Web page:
Seasonal Gardening: Irrigation Aid, Cross Pollinating Chile Peppers and Garlic Sprays for Mildew

The Seasons of the Garden column shares seasonal gardening news briefs on mulch as irrigation aid, cross pollinating chile peppers and garlic sprays for mildew.
By Greg and Pat Williams
July/August 1985
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Hortideas editors Greg and Pat Williams, new authors of The Seasons of the Garden column for MOTHER EARTH NEWS.
PHOTO: MOTHER EARTH NEWS STAFF


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A couple of months ago, John Quinney, the executive director of the New Alchemy Institute (and the man who wrote our permaculture mini-manual in MOTHER EARTH NEWS N0. 88), wrote us to heartily recommend a little-known newsletter called HortIdeas . . . a twelve-page monthly compendium of research briefs, book reviews, and product rundowns, all written for the backyard gardener! When we got hold of a couple issues of that paper, we decided to call its editors and ask them if they like to write our Seasons of the Garden column on a regular basis. 

So here are Greg and Pat Williams. We hope you'll welcome the to MOTHER as eagerly as we do! 

Seasonal Gardening Research Briefs

If you can't irrigate in that dry spell, mulch! You've got a drought and no easy way to get water to a suffering tree; can anything be done? Sure . . . mulch it! In trials with sour cherry trees over a three-year period at Michigan State University, experimenters found no significant differences in growth between irrigated, unmulched trees and unirrigated trees mulched with black plastic, straw, or crushed corncobs. So if you can't water, at least mulch.

If you have plants outdoors in containers, beware of dark-colored pots! Investigations at the Alabama Agricultural Experiment Station have shown that root temperatures can reach levels causing reduced growth or even death of the root tips when plants are set in full sun in black containers.

Chile peppers cross-pollinate readily. According to geneticists at New Mexico State University, cross-pollination among chile peppers is the rule rather than—as commonly thought—the exception. When cross pollinating chile peppers strict measures (e.g., bagging the flowers on each plant) are necessary to assure genetic purity if you're growing more than one pepper cultivar and planning to save some seeds.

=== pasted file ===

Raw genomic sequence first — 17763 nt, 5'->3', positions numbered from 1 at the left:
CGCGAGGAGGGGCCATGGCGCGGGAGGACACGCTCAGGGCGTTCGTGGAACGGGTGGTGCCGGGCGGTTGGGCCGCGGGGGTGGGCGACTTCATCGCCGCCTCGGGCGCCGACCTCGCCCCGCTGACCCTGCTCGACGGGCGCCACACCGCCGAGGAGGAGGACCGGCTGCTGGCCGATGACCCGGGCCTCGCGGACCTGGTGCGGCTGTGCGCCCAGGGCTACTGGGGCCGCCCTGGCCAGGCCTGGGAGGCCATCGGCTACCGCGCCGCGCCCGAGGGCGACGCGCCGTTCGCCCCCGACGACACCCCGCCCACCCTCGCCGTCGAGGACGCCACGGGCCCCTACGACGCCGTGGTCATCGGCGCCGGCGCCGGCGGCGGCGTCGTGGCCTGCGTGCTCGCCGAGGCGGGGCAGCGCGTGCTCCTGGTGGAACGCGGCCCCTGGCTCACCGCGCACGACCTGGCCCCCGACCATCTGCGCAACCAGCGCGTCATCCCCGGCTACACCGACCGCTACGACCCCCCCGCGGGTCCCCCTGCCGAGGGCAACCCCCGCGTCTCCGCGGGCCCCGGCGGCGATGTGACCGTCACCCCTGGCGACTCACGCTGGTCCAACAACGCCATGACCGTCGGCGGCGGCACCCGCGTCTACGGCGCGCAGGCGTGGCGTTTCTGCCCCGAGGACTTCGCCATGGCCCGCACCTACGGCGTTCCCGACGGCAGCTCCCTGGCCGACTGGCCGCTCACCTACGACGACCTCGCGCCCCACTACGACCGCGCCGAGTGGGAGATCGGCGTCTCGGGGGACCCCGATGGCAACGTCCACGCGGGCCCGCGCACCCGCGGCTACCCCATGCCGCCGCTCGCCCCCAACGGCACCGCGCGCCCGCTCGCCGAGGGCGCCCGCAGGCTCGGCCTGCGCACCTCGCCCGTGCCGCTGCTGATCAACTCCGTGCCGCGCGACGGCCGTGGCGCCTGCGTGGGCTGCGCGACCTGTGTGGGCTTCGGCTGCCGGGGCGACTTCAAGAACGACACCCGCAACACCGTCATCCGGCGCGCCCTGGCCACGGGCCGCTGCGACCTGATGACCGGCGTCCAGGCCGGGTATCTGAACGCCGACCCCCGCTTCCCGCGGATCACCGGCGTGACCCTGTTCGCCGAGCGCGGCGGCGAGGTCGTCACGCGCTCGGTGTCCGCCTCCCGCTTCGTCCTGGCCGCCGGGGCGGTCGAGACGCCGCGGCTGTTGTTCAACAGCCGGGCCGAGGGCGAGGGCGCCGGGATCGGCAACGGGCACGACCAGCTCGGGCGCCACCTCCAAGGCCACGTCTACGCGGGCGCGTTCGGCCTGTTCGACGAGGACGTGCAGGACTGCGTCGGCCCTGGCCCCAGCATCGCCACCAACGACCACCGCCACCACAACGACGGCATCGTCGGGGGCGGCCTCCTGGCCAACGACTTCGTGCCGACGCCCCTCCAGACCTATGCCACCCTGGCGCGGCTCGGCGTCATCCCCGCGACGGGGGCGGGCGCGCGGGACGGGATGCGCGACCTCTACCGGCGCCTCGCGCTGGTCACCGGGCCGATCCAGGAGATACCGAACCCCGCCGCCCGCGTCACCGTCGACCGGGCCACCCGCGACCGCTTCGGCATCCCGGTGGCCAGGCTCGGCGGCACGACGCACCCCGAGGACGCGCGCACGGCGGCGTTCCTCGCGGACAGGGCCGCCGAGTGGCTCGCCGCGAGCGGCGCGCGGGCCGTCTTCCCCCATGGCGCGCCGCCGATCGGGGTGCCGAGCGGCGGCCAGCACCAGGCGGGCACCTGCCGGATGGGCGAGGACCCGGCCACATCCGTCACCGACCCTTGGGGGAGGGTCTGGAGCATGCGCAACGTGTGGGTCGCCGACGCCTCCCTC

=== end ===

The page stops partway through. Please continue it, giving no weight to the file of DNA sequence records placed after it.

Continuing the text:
"Acupuncture" for corn? Amateur researchers in the Pacific Northwest report earlier ripening and extra sweetness when a toothpick is stuck through the base of the ear stem of a sweet corn plant and on into the main stalk just above the joint. This should be done when the silk is still green. The reasoning behind corn acupuncture? Sugars concentrate near plant wounds.

Garlic sprays for powdery mildew. Experimenters in India report good control of powdery mildew fungus on pea plants that were sprayed with garlic oil immediately upon the appearance of the mildew and again 15 and 30 days later.

Calcium chloride dip can prolong apple storage life. Calcium chloride is readily available as an alternative to rock salt for winter de-icing of streets. Now researchers in India have used a solution of 4% calcium chloride in water to aid apple storage: The fruits are simply soaked in the solution for 15 minutes, then dried off. Red Delicious apples given this treatment and stored for nearly a month at 60 degrees Fahrenheit showed higher quality than untreated apples stored in the same way.

Unhealthy grass may result from mowing too often. Agronomists at the Michigan Agricultural Experiment Station grew Merion bluegrass in a controlled environment and clipped it either every three to four days . . . once a week . . . or once every two weeks. They found that root growth, shoot regrowth, and lateral stem formation were reduced by frequent clipping. If your grass looks sick, could it be because you're mowing it too often?

Vitamin C content of leafy vegetables declines quickly with wilting. Experimenters in Tanzania and Nigeria report that the vitamin C (ascorbic acid) content of various leafy vegetables drops drastically as the leaves lose moisture. If left uncovered, some greens can lose nearly half of their initial vitamin C in only 24 hours. To safeguard the nutritional value of your greens, cover them with a wet cloth when they're out of the refrigerator.

EDITOR'S NOTE: A one year subscription to HortIdeas costs $10 (sample issue $1.00) from G. & P. Williams, Gravel Switch, KY.

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